Coast Guard Office

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Coast Guard Office
Flag of the Lord High Admiral of the United Kingdom.svg
Office overview
Formed1856
Dissolved1923
JurisdictionUnited Kingdom Government of the United Kingdom
HeadquartersVictoria Street
London
England
Office executive
Parent OfficeDepartment of Admiralty

The Coast Guard Office was established in 1856 when control of the coastguard transferred from Board of Customs to the Board of Admiralty. In April 1923 control of the Coastguard Service passed to the Mercantile Marine Department of the Board of Trade. [1]

The office was first superintended by the Controller-General of the Coastguard and finally by the Admiral Commanding Coastguard and Reserves.

From this headquarters it superintended the Coast Guard Service, the Royal Naval Reserve and Royal Naval Volunteer Reserve.

History

The Preventive Waterguard was instituted in 1809 under three inspecting commanders. In 1816 the Preventive Waterguard passed to the direct control of the Treasury. It was then considerably altered and extended, becoming the principal force for protection of the revenue on the coast. In 1817 and 1818 the preventive waterguard was withdrawn from Kent and Sussex coasts and replaced there by the Coast Blockade under the Admiralty. By Treasury minute of 15 January 1822 the Comptroller-General of the Preventive Waterguard and his staff, and the Admiralty and Excise revenue cruisers, were transferred to the Board of Customs. The Preventive Waterguard, renamed the Coastguard in 1822, was thereafter extended to the whole of the United Kingdom.[2]

The establishment for the prevention of smuggling thereafter consisted of the revenue cruisers, the Coastguard at the several stations along the coast, and the riding officers or land guard, all under the orders and superintendence of the Controller-General of the Coastguard, who operated from a Coastguard Office at headquarters.In 1856 superintendence of the Controller-General of the Coastguard was transferred from the Board of Customs to the Admiralty.[3]

In 1869 the office of Controller-General was abolished, control of the Coastguard passing to a Chief of the Staff and then in 1874 to the Admiral Superintendent of Naval Reserves and from 1903 the Admiral Commanding Coastguard and Reserves, both of whom were responsible to the First Sea Lord. In April 1923 control of the Coast Guard Service passed to the Mercantile Marine Department of the Board of Trade. During World War Two in May 1940 control of the Coast Guard Service was restored to the Department of Admiralty until October 1945.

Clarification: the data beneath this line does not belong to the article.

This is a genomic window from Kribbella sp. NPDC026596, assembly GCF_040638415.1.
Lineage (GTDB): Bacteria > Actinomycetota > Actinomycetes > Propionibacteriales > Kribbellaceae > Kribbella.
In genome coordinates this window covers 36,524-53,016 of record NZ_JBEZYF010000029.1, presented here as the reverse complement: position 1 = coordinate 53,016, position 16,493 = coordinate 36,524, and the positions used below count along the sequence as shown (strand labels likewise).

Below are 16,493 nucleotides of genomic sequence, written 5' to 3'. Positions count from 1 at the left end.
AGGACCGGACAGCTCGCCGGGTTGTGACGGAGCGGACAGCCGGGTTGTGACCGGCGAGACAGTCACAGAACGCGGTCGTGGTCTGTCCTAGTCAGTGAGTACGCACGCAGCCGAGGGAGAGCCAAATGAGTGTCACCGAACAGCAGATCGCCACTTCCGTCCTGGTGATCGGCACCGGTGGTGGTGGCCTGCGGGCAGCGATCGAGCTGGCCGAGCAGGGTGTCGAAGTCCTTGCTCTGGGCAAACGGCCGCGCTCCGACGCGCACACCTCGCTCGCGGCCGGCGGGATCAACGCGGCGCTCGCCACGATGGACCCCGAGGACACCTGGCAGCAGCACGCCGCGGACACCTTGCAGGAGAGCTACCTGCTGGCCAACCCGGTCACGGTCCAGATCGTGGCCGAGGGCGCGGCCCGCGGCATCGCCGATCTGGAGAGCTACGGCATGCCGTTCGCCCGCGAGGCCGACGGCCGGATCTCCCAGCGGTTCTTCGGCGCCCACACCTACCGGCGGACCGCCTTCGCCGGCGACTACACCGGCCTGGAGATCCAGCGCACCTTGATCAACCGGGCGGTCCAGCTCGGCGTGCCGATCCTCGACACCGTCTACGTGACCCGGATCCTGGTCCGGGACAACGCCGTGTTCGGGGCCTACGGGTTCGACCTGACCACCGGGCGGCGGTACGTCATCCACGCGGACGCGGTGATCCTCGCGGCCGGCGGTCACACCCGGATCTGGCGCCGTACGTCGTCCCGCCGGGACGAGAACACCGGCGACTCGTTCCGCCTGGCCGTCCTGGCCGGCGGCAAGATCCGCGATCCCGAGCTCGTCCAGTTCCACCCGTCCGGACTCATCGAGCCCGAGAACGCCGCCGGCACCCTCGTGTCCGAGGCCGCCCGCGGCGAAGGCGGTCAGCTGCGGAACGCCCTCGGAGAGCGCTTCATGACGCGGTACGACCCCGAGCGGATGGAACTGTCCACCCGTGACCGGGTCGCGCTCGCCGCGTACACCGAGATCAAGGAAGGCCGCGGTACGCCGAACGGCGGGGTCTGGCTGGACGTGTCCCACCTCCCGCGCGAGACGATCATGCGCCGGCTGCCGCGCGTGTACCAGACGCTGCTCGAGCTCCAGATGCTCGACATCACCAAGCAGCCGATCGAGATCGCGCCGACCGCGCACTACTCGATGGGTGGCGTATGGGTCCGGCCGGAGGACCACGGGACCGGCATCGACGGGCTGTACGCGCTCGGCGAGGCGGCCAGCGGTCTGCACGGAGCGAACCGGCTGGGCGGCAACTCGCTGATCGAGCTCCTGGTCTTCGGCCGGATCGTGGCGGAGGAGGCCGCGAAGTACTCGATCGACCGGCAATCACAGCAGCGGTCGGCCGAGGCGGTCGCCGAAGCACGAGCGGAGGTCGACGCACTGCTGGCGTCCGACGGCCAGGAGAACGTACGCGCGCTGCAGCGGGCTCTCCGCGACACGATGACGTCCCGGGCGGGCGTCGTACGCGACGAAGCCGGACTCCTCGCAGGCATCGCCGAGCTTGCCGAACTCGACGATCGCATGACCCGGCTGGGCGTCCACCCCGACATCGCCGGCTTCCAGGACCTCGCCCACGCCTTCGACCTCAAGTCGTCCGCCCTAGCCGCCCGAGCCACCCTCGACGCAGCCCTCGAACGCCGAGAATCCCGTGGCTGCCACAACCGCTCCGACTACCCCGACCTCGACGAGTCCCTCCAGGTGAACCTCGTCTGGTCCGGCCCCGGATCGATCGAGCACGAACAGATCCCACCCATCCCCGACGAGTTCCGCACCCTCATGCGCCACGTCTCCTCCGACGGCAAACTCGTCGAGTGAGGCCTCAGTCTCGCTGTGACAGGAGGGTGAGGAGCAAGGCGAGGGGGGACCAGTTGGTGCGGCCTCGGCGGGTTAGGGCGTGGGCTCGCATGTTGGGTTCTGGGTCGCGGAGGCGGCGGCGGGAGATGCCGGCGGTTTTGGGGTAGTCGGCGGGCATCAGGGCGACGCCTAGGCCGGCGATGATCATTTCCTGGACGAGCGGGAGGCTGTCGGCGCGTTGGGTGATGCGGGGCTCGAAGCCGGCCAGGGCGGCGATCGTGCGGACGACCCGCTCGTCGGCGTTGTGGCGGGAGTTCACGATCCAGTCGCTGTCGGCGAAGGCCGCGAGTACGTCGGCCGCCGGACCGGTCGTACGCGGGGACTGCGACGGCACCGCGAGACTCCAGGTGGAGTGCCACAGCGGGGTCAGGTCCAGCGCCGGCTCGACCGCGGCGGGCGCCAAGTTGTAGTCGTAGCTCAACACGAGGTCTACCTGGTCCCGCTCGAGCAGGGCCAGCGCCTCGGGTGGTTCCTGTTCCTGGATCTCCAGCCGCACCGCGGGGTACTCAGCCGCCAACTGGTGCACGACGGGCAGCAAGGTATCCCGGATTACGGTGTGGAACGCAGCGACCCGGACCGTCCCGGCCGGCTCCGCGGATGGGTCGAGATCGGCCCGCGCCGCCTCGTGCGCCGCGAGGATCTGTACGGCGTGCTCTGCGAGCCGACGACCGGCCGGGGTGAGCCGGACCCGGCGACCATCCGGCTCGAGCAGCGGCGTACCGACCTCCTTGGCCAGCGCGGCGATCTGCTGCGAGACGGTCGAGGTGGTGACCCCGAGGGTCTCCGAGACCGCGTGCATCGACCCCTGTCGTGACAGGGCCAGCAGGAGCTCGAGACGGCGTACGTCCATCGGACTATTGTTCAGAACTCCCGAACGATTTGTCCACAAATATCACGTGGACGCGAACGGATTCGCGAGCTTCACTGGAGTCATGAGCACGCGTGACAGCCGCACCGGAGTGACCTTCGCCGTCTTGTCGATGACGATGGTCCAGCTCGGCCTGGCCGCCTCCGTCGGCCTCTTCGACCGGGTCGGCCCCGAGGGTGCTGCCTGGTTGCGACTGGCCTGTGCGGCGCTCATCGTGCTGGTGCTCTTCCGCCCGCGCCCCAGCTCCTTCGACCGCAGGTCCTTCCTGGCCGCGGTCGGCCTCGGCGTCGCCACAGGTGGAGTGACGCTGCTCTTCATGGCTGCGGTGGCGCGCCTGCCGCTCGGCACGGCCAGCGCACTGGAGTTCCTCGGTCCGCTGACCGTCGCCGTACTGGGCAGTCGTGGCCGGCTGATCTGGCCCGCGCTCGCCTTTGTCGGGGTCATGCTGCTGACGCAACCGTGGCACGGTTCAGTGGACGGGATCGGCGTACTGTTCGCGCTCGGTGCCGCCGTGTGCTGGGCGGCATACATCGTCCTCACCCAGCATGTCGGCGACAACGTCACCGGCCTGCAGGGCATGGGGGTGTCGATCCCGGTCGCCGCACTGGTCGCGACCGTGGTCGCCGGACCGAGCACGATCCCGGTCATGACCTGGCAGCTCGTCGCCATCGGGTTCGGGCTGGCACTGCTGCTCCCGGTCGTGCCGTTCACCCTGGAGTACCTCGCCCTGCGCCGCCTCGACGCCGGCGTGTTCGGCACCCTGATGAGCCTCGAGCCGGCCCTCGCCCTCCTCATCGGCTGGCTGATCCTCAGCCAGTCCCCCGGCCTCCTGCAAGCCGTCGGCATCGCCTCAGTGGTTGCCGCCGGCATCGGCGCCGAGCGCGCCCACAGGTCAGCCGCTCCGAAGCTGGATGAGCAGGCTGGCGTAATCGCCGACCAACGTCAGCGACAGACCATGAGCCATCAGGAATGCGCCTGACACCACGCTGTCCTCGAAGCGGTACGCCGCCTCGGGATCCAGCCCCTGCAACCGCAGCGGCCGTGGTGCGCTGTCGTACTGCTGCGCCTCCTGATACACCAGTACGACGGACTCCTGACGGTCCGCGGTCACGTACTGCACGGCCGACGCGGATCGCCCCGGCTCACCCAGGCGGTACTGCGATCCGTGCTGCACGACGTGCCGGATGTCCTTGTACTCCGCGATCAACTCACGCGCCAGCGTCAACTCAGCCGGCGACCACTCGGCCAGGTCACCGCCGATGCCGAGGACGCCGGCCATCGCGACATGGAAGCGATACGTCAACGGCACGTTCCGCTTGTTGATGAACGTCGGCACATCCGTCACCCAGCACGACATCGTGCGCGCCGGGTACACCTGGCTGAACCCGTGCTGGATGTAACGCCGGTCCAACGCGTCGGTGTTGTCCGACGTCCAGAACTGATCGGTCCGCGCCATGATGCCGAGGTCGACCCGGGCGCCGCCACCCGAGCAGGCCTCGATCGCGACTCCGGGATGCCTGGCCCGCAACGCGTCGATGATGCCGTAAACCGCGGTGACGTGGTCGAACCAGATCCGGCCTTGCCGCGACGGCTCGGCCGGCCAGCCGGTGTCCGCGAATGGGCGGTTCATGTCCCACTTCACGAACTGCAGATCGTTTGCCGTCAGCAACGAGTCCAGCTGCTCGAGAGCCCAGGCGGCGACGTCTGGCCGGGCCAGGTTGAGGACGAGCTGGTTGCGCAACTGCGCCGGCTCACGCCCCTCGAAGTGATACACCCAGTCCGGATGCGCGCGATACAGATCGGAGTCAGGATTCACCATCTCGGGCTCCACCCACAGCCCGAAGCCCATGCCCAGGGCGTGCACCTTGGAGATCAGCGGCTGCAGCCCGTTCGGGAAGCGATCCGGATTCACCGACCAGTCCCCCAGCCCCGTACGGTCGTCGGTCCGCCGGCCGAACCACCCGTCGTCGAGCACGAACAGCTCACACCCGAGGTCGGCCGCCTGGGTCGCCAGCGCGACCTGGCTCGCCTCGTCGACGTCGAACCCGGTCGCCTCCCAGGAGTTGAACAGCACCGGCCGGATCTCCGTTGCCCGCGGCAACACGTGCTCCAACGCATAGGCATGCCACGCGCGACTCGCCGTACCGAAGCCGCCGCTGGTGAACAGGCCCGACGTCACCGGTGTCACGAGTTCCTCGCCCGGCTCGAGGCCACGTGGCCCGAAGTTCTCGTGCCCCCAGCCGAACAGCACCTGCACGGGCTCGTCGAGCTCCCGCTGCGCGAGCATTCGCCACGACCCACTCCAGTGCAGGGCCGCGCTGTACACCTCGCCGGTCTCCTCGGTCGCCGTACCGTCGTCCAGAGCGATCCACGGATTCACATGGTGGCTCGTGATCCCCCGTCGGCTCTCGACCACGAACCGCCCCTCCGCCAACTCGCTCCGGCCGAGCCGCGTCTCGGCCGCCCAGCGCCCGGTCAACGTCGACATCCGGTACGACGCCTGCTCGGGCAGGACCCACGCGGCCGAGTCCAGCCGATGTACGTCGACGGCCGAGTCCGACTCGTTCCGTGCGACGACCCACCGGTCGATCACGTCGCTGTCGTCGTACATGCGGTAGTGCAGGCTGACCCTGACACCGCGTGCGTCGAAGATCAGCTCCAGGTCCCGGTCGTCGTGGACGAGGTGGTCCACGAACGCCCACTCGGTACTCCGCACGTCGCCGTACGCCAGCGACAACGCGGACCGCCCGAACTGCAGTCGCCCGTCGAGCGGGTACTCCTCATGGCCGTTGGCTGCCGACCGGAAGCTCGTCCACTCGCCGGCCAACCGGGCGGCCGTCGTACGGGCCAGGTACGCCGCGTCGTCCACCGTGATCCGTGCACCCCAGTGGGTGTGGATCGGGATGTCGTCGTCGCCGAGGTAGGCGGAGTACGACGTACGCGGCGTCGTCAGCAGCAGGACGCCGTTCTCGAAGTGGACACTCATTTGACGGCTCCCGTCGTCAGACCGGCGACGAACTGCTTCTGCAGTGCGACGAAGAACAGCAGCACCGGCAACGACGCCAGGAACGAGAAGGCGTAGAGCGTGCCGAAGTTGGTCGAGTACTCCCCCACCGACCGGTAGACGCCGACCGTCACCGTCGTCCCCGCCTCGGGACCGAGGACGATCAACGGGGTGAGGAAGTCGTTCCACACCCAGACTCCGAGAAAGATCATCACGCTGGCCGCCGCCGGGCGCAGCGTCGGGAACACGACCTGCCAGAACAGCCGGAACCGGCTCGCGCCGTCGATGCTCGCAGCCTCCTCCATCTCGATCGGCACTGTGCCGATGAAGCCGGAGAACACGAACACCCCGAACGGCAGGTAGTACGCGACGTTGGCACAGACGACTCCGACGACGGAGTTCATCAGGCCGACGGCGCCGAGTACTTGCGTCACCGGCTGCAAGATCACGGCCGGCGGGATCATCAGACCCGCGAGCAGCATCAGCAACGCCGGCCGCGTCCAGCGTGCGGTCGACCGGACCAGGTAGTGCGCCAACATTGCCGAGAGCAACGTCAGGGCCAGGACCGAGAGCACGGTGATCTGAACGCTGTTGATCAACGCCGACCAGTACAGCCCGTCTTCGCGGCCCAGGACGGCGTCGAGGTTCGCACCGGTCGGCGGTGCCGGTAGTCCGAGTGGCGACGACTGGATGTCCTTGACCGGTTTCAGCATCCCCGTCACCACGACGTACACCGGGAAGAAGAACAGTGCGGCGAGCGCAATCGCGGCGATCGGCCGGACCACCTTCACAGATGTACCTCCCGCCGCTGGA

In Command

Controller-General of the Coastguard (1856-1869)

Chief of the Staff of the Coastguard (1869-1875)

Admiral Superintendent of Naval Reserves (1875-1903)

Admiral Commanding, Coastguard and Reserves (1903-1923)

Principal Staff Officers

Assistant to Admiral Superintendent of Naval Reserves (1879-1903)

Assistant to Admiral Commanding Coastguard and Reserves (1903-1923)

Component Units

Coast Guard Service

The Coast Guard Service, known also as the Coastguard or Coast Guard, was a British coast defence force and naval reserve administered by the Admiralty between 1856 and 1923.

Royal Naval Reserve

The Royal Naval Reserve was established with the Naval Reserve Act of 1859 as a reserve force of able seamen, extended to include sea officers in 1862. In 1958 it was unified with the Royal Naval Volunteer Reserve.

Royal Naval Volunteer Reserve

The Royal Naval Volunteer Reserve (RNVR) was a reserve force of civilian volunteers established in 1903 and controlled and directed by this office until 1923.

Footnotes

  1. Archives, The National (2019). "Records of the Coastguard 1816-1947". discovery.nationalarchives.gov.uk. Kew, England: National Archives of the United Kingdom. Retrieved 7 July 2019.
  2. National Archives of the United Kingdom
  3. National Archives of the United Kingdom

Bibliography

  1. Archives, The National (2019). "Records of the Coastguard 1816-1947". discovery.nationalarchives.gov.uk. Kew, England: National Archives of the United Kingdom. Retrieved 7 July 2019.

Attribution

This article included some copied content that is available under the Open Government Licence v3.0.